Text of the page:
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A History of Trade Unionism in the United States

The American Federation of Labor


The

best examples of the "middle stratum" industrialism are the unions in the garment industries. Enthusiastic admirers have proclaimed them the harbingers of a "new unionism" in America. One would indeed be narrow to withhold praise from organizations and leaders who in spite of a most chaotic situation in their industry have succeeded so brilliantly where many looked only for failure. Looking at the matter, however, from the wider standpoint of labor history, the contribution of this so-called "new unionism" resides chiefly, first, in that it has rationalized and developed industrial government by collective bargaining and trade agreements as no other unionism, and second, in that it has applied a spirit of broadminded all-inclusiveness to all workers in the industry. To put it in another way, its merit is in that it has made supreme use of the highest practical acquisition of the American Federation of Labor--namely, the trade agreement--while reinterpreting and applying the latter in a spirit of a broader labor solidarity than the "old unionism" of the Federation. As such the clothing workers point the way to the rest of the labor movement.

The first successful application of the "new unionism" in the clothing trades was in 1910 by the workers on cloaks and suits in the International Ladies' Garment Workers Union of America, a constituent union of the American Federation of Labor. They established machinery of conciliation from the shop to the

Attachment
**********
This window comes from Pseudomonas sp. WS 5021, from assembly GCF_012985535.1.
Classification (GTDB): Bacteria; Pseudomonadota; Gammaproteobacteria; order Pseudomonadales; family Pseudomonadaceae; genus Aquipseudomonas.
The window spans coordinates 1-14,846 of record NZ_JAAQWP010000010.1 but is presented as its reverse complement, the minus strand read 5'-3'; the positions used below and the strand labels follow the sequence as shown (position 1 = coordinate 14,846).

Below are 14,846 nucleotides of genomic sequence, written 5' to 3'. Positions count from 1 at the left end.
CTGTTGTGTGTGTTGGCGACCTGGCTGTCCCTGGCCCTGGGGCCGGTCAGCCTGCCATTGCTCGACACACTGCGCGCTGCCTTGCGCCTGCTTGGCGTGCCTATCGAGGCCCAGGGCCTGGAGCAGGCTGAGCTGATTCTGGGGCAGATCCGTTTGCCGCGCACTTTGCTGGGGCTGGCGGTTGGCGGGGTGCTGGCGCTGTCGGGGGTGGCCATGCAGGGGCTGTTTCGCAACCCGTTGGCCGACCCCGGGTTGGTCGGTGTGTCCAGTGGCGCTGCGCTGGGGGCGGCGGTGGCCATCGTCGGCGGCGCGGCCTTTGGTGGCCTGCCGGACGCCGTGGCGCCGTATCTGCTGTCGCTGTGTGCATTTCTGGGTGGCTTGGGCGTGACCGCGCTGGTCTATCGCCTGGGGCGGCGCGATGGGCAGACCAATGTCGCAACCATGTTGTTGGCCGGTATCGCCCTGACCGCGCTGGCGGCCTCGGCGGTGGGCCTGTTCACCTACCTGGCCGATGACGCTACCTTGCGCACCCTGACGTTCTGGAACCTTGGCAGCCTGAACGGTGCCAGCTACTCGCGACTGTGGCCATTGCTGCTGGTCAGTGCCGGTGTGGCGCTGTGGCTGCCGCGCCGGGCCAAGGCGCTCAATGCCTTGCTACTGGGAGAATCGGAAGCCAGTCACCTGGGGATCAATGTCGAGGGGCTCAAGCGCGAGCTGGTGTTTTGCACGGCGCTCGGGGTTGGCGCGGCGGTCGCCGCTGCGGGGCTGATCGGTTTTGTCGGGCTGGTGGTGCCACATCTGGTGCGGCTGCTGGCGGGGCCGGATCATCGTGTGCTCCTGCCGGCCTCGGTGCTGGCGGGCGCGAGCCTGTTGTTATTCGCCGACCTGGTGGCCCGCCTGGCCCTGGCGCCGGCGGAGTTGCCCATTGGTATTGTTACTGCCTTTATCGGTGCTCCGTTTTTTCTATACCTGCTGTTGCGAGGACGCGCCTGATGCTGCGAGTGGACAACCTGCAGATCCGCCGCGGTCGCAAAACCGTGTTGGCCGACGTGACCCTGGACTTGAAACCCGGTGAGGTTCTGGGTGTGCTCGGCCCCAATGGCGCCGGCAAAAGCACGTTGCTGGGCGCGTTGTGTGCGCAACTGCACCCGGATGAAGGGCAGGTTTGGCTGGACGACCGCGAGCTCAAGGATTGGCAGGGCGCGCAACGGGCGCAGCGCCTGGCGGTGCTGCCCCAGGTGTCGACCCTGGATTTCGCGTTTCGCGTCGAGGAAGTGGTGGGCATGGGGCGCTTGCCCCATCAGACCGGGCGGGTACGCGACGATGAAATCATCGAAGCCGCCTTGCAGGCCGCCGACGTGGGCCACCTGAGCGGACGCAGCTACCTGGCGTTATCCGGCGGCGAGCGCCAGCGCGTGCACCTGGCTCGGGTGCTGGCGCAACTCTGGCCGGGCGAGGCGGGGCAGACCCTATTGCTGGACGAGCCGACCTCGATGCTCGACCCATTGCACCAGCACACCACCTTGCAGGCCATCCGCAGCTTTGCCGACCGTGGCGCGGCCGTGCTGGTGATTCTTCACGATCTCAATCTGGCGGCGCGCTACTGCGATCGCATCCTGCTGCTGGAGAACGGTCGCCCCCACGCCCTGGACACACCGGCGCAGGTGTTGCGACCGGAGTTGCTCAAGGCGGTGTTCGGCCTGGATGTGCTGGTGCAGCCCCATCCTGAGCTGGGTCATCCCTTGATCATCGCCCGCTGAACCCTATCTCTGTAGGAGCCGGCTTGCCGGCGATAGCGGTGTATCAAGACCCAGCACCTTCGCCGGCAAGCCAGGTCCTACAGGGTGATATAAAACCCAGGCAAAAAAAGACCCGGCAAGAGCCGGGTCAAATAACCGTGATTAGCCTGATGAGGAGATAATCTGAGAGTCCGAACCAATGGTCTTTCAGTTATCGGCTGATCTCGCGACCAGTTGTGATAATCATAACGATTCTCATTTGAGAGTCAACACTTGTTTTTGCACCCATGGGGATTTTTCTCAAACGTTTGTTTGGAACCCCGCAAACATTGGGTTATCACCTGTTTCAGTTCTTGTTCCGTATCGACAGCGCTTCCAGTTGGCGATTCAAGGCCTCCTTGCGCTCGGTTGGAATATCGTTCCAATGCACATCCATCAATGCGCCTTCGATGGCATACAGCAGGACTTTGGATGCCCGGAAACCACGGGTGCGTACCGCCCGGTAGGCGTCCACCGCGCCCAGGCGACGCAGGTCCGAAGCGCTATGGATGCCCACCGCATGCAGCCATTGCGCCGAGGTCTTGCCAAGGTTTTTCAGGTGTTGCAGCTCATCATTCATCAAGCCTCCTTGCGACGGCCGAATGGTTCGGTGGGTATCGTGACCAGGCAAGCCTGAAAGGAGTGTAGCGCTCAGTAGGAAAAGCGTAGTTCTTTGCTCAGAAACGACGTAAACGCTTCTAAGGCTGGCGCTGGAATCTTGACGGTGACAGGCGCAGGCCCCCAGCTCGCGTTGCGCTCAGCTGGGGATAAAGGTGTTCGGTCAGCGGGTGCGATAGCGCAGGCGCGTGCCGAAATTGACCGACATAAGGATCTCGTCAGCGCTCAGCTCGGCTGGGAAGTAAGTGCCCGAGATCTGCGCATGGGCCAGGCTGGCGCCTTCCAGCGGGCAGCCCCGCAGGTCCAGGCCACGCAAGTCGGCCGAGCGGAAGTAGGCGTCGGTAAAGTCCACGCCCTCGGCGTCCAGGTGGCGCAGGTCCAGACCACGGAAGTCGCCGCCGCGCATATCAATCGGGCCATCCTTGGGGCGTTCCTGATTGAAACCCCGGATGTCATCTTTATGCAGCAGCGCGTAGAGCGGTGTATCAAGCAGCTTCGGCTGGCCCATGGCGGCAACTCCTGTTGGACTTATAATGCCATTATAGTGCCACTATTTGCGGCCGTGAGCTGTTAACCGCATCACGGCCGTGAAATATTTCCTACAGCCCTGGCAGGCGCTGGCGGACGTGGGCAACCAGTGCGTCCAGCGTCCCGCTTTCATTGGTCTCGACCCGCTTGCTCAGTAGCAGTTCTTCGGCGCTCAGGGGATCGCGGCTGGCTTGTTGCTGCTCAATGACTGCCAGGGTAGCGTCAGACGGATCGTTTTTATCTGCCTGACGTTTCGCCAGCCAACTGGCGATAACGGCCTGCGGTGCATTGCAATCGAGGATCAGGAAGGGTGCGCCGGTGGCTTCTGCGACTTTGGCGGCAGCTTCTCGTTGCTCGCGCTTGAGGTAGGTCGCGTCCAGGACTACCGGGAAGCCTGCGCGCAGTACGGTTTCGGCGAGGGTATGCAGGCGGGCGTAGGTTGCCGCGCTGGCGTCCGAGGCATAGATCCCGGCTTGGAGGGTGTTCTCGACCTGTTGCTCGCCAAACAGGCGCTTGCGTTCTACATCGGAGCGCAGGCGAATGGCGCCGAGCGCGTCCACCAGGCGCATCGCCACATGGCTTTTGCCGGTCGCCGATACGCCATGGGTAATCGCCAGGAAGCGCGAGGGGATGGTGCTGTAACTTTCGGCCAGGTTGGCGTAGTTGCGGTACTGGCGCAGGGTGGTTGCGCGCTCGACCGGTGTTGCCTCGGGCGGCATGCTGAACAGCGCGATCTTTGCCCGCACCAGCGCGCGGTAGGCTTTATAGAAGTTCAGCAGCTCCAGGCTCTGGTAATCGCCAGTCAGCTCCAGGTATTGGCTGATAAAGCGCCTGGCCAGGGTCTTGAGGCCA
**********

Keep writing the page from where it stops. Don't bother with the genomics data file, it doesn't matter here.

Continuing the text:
industry, which in spite of many tempests and serious crises, will probably live on indefinitely. Perhaps the greatest achievement to their credit is that they have jointly with the employers, through a Joint Board of Sanitary Control, wrought a revolution in the hygienic conditions in the shops.

The Amalgamated Clothing Workers of America have won great power in the men's clothing industry, through aggressive but constructive leadership. The nucleus of the union seceded from the United Garment Workers, an A.F. of L. organization, in 1914. The socialistic element within the organization was and still is numerically dominating. But in the practical process of collective bargaining, this union's revolutionary principles have served more as a bond to hold the membership together than as a severe guide in its relations with the employers.[80] As a result, the Amalgamated Clothing Workers attained trade agreements in all the large men's clothing centers. The American Federation of Labor, however, in spite of this union's success, has persistently refused to admit it to affiliation, on account of its original secessionist origin from a chartered international union.

The unions of the clothing workers have demonstrated how immigrants (the majority in the industry are Russian and Polish Jews and Italians) may be successfully organized on the basis of a broad minded industrialism. On the issue of industrialism in the American Federation of Labor the last word has not yet been said. It appears, though, that the matter is being solved slowly but surely by a silent "counter-reformation" by the old leaders. For industrialism, or the adjustment of union structure to meet the employer with ranks closed on the front of an entire industry, is not altogether new even in the most conservative portion of the Federation, although it has never been called by that name.

Long before industrialism entered the national arena as the economic creed of socialists, the unions of the skilled had begun


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